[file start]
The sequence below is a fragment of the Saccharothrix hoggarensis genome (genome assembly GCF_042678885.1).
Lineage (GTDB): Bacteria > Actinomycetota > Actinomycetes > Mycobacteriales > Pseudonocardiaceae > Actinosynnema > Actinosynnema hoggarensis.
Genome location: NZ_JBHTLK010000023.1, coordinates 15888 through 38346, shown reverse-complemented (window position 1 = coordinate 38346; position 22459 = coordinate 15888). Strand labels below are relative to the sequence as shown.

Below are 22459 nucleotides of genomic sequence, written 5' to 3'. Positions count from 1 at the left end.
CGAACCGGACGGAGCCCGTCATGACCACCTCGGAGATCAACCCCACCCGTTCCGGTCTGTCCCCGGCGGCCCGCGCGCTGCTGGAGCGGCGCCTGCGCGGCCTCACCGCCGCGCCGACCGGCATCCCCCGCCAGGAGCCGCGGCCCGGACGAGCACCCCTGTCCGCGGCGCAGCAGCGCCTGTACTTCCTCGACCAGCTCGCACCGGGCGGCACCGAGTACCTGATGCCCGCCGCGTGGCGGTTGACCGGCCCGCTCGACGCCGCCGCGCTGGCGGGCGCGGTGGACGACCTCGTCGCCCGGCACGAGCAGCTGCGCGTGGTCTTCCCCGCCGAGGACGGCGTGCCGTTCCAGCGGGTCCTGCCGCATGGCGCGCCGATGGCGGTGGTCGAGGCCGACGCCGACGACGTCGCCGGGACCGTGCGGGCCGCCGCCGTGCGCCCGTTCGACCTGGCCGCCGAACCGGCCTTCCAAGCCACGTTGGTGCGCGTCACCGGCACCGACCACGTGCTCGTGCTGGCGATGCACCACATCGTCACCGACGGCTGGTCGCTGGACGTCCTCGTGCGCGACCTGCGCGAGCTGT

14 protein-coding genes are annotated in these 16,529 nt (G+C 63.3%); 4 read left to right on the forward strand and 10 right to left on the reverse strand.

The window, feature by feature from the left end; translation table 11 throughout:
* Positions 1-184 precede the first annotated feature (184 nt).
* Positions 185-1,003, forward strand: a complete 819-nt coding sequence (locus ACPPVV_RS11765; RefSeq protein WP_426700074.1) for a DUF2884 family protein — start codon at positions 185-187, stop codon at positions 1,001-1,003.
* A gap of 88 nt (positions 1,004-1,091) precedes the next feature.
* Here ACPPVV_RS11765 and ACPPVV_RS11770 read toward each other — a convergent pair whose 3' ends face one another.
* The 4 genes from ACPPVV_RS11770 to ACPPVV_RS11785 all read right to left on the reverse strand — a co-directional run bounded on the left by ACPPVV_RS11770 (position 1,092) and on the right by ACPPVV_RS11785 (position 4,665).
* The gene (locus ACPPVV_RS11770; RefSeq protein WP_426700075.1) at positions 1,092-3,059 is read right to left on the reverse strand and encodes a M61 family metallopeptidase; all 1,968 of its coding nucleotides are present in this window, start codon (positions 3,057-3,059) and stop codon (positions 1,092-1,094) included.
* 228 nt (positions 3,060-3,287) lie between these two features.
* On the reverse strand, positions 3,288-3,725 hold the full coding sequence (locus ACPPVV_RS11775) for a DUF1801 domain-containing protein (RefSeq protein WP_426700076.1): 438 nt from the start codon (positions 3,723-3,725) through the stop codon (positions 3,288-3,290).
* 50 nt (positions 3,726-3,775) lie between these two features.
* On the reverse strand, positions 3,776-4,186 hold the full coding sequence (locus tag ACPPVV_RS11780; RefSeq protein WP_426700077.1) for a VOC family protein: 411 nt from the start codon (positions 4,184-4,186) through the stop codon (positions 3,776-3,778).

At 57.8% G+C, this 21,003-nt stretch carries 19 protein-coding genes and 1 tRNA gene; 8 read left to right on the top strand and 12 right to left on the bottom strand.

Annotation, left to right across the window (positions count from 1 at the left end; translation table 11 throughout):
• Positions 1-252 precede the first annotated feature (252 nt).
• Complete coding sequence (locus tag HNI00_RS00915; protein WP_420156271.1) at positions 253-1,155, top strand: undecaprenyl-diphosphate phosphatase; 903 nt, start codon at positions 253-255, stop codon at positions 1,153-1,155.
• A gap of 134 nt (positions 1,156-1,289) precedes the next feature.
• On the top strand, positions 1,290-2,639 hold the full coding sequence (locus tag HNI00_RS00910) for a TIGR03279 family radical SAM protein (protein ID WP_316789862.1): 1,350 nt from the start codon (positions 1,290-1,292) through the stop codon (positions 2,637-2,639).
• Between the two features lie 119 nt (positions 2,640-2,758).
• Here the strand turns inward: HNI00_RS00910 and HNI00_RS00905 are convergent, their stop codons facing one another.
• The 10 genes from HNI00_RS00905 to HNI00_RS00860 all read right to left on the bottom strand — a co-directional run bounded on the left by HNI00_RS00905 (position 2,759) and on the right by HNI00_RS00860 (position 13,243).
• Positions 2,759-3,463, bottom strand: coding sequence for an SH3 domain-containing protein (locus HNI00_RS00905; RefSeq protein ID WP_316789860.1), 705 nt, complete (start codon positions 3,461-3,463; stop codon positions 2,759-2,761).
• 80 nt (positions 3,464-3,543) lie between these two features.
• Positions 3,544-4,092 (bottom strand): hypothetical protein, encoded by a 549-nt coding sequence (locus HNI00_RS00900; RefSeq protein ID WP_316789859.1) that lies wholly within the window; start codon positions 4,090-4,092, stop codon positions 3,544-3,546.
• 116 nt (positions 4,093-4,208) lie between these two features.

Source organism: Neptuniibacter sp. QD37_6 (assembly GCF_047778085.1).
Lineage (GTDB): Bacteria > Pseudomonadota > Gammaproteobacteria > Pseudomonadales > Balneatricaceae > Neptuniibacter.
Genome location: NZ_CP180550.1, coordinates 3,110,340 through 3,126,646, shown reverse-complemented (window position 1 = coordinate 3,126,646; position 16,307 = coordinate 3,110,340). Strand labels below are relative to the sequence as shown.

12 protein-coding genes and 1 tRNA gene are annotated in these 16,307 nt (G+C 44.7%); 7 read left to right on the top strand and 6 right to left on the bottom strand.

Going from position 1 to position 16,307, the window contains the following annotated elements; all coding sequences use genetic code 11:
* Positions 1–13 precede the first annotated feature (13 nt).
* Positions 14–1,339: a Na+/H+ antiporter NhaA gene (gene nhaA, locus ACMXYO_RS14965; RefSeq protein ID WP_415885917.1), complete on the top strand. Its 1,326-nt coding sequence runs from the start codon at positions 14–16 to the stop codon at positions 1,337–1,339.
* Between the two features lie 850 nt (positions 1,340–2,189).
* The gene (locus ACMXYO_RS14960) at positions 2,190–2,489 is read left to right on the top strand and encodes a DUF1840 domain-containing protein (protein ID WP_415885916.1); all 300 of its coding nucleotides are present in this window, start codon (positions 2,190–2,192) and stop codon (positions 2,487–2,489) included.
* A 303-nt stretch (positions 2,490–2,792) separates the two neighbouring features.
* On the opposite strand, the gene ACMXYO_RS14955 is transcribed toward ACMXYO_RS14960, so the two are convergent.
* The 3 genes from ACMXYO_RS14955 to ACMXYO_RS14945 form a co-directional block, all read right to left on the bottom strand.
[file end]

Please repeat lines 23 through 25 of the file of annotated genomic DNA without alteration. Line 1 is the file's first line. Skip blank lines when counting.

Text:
• On the top strand, positions 1,290-2,639 hold the full coding sequence (locus tag HNI00_RS00910) for a TIGR03279 family radical SAM protein (protein ID WP_316789862.1): 1,350 nt from the start codon (positions 1,290-1,292) through the stop codon (positions 2,637-2,639).
• Between the two features lie 119 nt (positions 2,640-2,758).
• Here the strand turns inward: HNI00_RS00910 and HNI00_RS00905 are convergent, their stop codons facing one another.